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MELENDEZ-DIAZ v. MASSACHUSETTS (No. 07-591)
69 Mass. App. 1114, 870 N. E. 2d 676, reversed and remanded.
Syllabus

Opinion
[Scalia]
Concurrence
[Thomas]
Dissent
[Kennedy]
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557 U. S. ____ (2009)

SUPREME COURT OF THE UNITED STATES

LUIS E. MELENDEZ-DIAZ, PETITIONER v.
MASSACHUSETTS

on writ of certiorari to the appeals court ofmassachusetts


[June 25, 2009]

    Justice Thomas, concurring.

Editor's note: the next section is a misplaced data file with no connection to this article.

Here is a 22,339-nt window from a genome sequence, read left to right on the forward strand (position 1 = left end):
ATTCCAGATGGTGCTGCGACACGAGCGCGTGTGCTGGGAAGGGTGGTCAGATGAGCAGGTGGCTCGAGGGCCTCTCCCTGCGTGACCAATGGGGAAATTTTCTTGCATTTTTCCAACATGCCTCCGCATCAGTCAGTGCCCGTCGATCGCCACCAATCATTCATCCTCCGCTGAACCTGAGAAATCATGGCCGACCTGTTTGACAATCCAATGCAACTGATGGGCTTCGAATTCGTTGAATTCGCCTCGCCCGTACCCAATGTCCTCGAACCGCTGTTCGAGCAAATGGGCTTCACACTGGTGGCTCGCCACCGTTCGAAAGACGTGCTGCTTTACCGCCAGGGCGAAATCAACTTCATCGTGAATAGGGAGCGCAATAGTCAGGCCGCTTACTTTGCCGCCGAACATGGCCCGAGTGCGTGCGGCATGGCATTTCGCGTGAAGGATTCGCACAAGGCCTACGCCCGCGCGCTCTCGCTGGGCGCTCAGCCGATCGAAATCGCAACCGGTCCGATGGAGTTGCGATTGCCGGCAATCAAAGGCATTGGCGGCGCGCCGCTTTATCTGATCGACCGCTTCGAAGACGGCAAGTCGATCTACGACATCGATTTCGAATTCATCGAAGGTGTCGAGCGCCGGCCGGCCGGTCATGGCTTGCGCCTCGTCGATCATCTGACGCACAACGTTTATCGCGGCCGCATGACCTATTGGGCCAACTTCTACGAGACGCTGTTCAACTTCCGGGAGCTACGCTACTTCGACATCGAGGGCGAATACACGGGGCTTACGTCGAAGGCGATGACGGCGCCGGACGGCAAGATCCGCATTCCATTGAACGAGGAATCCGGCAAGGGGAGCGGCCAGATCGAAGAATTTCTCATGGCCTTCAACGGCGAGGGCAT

I write separately to note that I continue to adhere to my position that “the Confrontation Clause is implicated by extrajudicial statements only insofar as they are contained in formalized testimonial materials, such as affidavits, depositions, prior testimony, or confessions.” White v. Illinois, 502 U. S. 346, 365 (1992) (opinion concurring in part and concurring in judgment); see also Giles v. California, 554 U. S. ___, ___ (2008) (slip op., at 1) (concurring opinion) (characterizing statements within the scope of the Confrontation Clause to include those that are “sufficiently formal to resemble the Marian examinations” because they were Mirandized or custodial or “accompanied by [a] similar indicia of formality” (internal quotation marks omitted)); Davis v. Washington, 547 U. S. 813, 836 (2006) (opinion concurring in judgment in part and dissenting in part) (reiterating that the Clause encompasses extrajudicial statements contained in the types of formalized materials listed in White, supra, at 365. I join the Court’s opinion in this case because the documents at issue in this case “are quite plainly affidavits,” ante, at 4. As such, they “fall within the core class of testimonial statements” governed by the Confrontation Clause. Ibid. (internal quotation marks omitted).